I can't find fault with any of the songs but I love particularly:
The explosiveness of "Love Runs Deeper"
The references to "Play In The Rain," from "Go Insane" which can be heard in "Bel Air Rain"..
The "son" of "Second Hand News," which is "The Right Place To Fade", though I'm a little mystified as to why it's not entitled "The Right Twist Of Fate," as it is on the "bootleg" versions!
All in all, this album has been more than worth the wait..and, having managed to see Fleetwood Mac for the first time ever a few years back, who were phenomenal and totally professional, this more than fills the gap between "Say You Will," and, hopefully their next effort, which will, hopefully, include Christine McVie.
If you're a Mac fan and are missing them, then I'd thoroughly recommend this!
Lindsey is up there with the guitarist gods, and he doesn't disappoint on Gift of Screws. There is a song for every mood on this album, moments of technical brilliance, and some standout tracks that make you wonder how they haven't come to mainstream attention (Did You Miss Me & Love Runs Deeper in particular).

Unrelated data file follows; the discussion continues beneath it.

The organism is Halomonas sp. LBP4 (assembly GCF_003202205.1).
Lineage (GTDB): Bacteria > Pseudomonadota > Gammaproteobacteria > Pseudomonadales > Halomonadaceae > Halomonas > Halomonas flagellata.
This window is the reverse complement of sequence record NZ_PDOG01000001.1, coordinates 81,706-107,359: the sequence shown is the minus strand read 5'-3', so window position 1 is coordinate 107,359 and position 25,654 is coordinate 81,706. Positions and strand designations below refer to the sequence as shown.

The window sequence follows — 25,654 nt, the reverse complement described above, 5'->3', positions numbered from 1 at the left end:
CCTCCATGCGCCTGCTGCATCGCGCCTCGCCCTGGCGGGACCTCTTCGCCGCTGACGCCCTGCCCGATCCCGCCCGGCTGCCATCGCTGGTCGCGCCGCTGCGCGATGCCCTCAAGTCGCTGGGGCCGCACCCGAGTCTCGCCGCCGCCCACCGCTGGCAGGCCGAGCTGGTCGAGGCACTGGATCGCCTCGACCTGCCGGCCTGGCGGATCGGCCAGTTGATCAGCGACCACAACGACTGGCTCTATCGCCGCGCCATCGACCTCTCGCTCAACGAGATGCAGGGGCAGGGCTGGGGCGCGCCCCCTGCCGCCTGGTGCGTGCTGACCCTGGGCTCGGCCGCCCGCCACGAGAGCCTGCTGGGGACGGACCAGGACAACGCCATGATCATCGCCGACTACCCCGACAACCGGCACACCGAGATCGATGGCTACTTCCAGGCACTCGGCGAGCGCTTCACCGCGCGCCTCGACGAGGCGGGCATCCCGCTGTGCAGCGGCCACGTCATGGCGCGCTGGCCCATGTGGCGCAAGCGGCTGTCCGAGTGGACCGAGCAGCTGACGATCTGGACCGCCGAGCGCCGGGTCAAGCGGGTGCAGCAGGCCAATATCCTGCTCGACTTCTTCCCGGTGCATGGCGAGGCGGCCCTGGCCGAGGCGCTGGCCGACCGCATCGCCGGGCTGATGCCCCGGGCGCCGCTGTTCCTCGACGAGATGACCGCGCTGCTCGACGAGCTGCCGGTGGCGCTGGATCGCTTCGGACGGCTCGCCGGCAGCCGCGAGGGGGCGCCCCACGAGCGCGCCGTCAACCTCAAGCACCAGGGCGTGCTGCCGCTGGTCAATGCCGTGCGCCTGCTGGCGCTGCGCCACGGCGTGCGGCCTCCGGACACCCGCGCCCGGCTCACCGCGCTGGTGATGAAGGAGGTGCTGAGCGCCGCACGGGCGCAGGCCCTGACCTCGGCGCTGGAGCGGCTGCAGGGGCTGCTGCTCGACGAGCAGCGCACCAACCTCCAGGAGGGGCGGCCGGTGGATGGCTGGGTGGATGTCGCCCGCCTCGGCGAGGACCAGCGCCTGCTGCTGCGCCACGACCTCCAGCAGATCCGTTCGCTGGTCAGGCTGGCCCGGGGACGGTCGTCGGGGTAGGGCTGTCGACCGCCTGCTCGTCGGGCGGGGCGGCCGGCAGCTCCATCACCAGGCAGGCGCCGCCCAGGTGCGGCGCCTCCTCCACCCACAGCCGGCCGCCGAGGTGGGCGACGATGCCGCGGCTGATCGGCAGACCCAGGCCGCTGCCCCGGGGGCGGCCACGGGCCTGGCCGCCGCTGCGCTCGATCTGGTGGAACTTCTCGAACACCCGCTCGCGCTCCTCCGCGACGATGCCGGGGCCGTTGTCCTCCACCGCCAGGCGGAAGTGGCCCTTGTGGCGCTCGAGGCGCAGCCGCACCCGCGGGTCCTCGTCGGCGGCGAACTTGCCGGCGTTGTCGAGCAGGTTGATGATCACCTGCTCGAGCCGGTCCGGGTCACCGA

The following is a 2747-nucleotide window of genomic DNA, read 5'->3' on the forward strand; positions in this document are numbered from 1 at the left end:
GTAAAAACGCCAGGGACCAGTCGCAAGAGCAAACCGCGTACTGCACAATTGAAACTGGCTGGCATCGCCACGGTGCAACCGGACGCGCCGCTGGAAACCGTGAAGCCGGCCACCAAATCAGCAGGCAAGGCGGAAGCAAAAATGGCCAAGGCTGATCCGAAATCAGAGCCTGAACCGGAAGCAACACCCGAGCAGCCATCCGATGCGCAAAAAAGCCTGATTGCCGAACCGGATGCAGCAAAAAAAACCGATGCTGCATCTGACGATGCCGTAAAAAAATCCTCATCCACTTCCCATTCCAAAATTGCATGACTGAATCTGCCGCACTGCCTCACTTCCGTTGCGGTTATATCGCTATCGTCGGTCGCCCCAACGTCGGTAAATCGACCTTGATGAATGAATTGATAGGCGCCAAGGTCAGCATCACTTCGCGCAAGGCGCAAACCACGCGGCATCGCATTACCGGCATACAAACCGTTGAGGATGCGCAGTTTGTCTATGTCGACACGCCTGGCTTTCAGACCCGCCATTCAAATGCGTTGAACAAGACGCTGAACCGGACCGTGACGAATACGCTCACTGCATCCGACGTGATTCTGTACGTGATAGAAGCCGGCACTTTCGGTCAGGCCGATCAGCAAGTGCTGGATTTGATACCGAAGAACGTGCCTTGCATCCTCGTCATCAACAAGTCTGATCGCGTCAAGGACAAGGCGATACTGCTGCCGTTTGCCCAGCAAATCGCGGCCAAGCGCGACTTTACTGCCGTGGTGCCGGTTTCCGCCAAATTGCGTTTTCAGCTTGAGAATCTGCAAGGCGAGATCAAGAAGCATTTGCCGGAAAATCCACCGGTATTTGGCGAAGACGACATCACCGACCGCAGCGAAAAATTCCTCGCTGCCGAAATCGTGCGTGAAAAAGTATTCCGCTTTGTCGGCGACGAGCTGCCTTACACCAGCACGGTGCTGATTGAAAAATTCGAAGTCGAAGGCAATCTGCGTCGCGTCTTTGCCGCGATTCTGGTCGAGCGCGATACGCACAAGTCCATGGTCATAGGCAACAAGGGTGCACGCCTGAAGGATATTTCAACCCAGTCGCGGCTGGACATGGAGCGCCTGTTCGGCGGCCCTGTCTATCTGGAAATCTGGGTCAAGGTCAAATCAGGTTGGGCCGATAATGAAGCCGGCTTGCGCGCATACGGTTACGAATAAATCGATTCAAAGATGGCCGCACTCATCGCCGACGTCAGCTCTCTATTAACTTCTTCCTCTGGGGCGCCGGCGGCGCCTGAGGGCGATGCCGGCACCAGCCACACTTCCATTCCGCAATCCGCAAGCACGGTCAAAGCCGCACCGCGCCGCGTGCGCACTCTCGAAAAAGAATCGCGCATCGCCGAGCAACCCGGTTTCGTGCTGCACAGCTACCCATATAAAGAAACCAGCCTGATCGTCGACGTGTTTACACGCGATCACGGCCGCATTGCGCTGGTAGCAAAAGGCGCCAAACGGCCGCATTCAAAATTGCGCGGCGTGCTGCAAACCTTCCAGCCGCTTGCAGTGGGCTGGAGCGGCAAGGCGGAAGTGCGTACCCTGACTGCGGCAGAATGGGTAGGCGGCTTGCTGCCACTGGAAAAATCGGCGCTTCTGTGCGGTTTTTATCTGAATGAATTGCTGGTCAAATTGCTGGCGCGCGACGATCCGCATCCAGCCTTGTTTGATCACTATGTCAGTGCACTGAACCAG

But that's the story of Lindseys solo career - just Google his name and almost every hit includes the phrase 'under-rated', usually preceeded by superlatives such as 'much', 'severely' and even 'criminally'. This album just reinforces those verdicts.
'The Right Place To Fade' is pure Mac (but then again there is a Fleetwood on Drums and McVie on bass....)
The icing on the cake is the production and mastering of the album - it is a delight to the ears.
So, all I can do is urge you to shell-out and buy Gift of Screws - it's worth every penny and you will NOT be dissappointed.